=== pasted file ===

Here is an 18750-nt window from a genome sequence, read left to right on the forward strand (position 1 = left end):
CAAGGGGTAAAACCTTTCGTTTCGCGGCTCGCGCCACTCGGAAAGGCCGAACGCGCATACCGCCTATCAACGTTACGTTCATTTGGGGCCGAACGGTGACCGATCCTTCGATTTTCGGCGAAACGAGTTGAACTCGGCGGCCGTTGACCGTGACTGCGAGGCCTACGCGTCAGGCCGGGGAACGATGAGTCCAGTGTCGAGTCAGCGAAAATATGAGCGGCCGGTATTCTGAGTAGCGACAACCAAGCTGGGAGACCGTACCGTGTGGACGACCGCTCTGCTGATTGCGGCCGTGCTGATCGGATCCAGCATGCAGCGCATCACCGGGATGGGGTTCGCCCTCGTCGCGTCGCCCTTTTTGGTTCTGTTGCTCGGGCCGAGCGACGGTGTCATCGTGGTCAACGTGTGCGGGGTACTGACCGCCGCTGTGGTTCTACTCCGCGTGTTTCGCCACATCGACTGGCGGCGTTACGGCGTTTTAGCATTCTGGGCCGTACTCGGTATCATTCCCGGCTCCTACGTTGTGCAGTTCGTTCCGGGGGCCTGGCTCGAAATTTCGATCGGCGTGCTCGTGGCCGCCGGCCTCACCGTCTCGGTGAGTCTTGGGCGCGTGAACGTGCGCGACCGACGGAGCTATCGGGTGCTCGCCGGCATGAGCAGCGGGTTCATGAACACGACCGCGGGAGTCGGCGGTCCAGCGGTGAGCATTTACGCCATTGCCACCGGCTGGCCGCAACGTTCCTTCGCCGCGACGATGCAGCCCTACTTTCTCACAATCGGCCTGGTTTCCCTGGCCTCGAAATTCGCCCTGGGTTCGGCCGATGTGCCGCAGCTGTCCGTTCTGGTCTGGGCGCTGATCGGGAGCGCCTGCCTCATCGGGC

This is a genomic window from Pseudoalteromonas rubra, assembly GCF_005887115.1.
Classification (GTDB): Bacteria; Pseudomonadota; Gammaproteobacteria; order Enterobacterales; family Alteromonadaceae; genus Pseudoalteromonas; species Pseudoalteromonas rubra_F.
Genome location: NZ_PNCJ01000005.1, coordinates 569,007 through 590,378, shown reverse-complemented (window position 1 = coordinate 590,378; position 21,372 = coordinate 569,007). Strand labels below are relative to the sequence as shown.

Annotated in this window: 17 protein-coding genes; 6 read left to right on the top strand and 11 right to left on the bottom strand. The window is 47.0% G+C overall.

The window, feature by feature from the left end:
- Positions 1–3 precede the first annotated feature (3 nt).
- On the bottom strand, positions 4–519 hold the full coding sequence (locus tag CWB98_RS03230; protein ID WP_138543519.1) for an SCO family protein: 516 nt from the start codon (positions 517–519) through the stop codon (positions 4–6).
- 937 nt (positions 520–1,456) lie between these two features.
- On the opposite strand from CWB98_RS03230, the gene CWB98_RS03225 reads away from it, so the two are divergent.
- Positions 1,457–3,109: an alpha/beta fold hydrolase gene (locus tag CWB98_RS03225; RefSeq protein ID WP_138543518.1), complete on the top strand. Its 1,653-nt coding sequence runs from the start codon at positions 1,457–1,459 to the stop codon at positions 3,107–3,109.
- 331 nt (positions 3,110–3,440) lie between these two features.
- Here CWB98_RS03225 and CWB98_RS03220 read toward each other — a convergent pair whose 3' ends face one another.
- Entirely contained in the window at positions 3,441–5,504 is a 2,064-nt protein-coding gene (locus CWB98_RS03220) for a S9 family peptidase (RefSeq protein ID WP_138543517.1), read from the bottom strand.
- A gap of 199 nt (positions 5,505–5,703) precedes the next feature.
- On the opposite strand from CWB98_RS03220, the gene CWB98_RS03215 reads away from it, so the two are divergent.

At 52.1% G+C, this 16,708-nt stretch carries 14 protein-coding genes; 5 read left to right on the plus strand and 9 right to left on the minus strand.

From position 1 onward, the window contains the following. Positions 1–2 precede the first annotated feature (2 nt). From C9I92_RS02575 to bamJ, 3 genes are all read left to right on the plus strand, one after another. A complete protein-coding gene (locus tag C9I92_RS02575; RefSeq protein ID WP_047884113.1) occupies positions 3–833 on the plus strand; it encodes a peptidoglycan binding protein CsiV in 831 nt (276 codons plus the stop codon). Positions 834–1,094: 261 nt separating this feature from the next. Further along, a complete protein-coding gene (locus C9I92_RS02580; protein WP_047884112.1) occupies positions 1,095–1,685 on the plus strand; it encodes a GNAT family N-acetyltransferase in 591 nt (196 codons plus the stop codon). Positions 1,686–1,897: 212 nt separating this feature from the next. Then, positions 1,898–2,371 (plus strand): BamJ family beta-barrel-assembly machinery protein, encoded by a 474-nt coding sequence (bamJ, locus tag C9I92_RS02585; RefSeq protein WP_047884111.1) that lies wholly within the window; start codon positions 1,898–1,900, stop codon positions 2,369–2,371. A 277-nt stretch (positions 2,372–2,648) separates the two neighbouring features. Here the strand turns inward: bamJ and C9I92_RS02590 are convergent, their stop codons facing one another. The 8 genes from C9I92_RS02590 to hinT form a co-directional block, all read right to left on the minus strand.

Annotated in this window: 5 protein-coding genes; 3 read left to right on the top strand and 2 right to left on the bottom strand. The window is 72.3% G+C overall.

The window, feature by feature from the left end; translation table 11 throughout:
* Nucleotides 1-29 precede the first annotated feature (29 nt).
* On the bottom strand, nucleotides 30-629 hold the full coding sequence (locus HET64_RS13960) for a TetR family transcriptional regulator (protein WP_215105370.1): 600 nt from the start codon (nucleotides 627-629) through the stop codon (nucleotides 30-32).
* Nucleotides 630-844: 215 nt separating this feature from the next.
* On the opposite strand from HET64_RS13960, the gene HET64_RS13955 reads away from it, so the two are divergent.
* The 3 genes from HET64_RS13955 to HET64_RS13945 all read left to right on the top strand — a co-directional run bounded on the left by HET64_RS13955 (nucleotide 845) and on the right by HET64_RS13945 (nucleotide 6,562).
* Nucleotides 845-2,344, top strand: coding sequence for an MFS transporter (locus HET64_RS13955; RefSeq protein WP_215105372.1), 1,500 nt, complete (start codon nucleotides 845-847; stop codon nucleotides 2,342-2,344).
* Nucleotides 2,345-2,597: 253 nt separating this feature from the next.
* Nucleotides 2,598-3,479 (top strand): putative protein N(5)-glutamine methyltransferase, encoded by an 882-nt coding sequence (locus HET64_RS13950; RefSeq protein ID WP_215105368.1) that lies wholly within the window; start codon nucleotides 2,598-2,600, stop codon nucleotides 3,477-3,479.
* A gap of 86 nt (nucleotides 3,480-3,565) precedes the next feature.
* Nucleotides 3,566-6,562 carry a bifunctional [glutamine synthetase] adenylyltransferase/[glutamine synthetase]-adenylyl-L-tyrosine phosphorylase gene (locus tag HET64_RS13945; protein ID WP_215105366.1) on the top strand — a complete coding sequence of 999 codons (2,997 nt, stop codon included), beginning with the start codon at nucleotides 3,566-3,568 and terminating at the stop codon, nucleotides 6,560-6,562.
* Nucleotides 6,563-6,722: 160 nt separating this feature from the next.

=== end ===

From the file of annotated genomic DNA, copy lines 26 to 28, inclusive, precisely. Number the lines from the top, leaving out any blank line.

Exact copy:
* The 3 genes from HET64_RS13955 to HET64_RS13945 all read left to right on the top strand — a co-directional run bounded on the left by HET64_RS13955 (nucleotide 845) and on the right by HET64_RS13945 (nucleotide 6,562).
* Nucleotides 845-2,344, top strand: coding sequence for an MFS transporter (locus HET64_RS13955; RefSeq protein WP_215105372.1), 1,500 nt, complete (start codon nucleotides 845-847; stop codon nucleotides 2,342-2,344).
* Nucleotides 2,345-2,597: 253 nt separating this feature from the next.